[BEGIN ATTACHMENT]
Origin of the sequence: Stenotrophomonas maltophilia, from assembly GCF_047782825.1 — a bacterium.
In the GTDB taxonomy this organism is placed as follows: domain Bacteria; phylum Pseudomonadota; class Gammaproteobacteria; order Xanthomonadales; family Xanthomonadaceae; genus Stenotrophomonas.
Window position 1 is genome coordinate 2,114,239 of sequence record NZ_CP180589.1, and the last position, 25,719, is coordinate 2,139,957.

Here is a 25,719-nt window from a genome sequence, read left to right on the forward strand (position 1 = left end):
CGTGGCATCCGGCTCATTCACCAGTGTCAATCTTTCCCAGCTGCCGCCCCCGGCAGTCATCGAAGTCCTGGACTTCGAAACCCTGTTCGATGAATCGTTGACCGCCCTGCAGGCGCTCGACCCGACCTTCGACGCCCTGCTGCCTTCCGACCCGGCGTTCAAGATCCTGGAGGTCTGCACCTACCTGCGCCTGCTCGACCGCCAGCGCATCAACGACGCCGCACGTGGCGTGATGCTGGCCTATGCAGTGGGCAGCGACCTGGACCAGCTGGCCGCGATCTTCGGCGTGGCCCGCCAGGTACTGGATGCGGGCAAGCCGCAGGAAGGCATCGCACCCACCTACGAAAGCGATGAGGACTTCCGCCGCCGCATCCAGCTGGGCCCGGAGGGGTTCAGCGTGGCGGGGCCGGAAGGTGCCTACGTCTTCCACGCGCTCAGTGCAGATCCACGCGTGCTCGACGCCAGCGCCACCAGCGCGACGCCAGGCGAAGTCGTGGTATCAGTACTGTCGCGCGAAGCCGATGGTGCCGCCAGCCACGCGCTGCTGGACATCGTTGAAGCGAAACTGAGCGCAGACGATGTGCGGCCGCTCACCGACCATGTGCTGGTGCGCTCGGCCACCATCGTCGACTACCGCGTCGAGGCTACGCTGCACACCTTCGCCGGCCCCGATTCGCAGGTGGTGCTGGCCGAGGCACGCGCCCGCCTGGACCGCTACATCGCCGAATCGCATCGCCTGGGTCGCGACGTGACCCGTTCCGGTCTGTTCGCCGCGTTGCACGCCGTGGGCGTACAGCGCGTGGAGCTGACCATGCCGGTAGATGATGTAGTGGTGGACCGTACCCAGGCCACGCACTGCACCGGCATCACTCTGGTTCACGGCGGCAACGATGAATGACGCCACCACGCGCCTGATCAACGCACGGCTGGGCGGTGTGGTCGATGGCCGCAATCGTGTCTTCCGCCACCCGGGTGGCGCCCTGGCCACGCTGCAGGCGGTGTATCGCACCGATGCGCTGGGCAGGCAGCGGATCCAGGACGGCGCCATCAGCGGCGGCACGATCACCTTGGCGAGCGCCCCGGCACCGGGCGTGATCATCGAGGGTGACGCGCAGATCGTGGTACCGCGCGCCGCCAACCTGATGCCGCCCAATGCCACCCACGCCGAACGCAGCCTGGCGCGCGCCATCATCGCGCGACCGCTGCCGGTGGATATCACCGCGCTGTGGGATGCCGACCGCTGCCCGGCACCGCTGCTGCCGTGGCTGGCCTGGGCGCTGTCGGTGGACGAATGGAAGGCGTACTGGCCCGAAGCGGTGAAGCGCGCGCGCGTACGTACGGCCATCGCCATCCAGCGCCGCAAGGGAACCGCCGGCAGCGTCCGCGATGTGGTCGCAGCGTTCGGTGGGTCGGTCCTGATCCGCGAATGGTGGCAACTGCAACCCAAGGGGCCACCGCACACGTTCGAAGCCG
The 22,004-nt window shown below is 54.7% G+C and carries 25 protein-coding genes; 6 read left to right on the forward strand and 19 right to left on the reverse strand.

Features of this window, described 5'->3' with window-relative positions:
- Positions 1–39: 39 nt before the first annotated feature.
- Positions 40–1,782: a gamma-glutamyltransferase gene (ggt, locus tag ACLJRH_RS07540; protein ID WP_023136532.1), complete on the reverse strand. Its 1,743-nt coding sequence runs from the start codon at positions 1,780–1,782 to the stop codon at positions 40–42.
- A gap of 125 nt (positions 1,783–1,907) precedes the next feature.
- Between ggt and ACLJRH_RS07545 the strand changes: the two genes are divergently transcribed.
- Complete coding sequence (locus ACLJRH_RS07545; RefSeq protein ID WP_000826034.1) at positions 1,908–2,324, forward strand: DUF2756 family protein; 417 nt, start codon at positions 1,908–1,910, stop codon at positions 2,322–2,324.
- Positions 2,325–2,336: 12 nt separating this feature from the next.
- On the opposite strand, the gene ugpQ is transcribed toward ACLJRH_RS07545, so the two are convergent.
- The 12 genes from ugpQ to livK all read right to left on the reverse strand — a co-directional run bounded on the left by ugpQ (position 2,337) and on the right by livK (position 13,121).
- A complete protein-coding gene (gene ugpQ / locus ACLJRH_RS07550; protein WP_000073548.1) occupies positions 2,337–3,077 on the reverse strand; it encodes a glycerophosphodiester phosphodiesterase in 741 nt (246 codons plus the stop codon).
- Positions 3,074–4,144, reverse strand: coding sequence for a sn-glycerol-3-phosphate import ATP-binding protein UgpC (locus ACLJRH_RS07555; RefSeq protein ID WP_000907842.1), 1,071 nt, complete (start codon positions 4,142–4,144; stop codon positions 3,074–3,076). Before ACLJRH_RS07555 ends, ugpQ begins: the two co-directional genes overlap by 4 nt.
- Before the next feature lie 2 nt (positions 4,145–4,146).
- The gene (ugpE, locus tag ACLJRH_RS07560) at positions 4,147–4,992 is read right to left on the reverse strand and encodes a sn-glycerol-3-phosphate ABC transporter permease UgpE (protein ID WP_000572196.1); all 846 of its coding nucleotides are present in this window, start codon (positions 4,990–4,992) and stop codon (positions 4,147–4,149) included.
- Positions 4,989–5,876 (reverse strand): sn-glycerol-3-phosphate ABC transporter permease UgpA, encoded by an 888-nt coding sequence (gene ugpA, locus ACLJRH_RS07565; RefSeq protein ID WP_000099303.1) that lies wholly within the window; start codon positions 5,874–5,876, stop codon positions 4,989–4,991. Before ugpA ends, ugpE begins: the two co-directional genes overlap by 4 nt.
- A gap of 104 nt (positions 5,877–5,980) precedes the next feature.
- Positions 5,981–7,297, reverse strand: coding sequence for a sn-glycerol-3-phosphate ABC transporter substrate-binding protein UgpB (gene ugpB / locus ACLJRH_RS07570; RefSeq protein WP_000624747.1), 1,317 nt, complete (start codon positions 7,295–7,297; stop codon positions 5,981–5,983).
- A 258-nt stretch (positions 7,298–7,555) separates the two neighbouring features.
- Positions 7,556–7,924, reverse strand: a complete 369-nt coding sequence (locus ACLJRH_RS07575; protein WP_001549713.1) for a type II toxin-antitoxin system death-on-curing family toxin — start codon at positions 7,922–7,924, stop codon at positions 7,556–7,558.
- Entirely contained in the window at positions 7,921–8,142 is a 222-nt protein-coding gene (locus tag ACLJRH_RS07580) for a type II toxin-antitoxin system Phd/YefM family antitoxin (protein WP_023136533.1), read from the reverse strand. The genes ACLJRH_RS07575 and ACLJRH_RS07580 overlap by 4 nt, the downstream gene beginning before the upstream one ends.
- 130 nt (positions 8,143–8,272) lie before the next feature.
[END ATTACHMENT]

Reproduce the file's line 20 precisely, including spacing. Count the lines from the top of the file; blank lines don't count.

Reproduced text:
- Positions 4,989–5,876 (reverse strand): sn-glycerol-3-phosphate ABC transporter permease UgpA, encoded by an 888-nt coding sequence (gene ugpA, locus ACLJRH_RS07565; RefSeq protein ID WP_000099303.1) that lies wholly within the window; start codon positions 5,874–5,876, stop codon positions 4,989–4,991. Before ugpA ends, ugpE begins: the two co-directional genes overlap by 4 nt.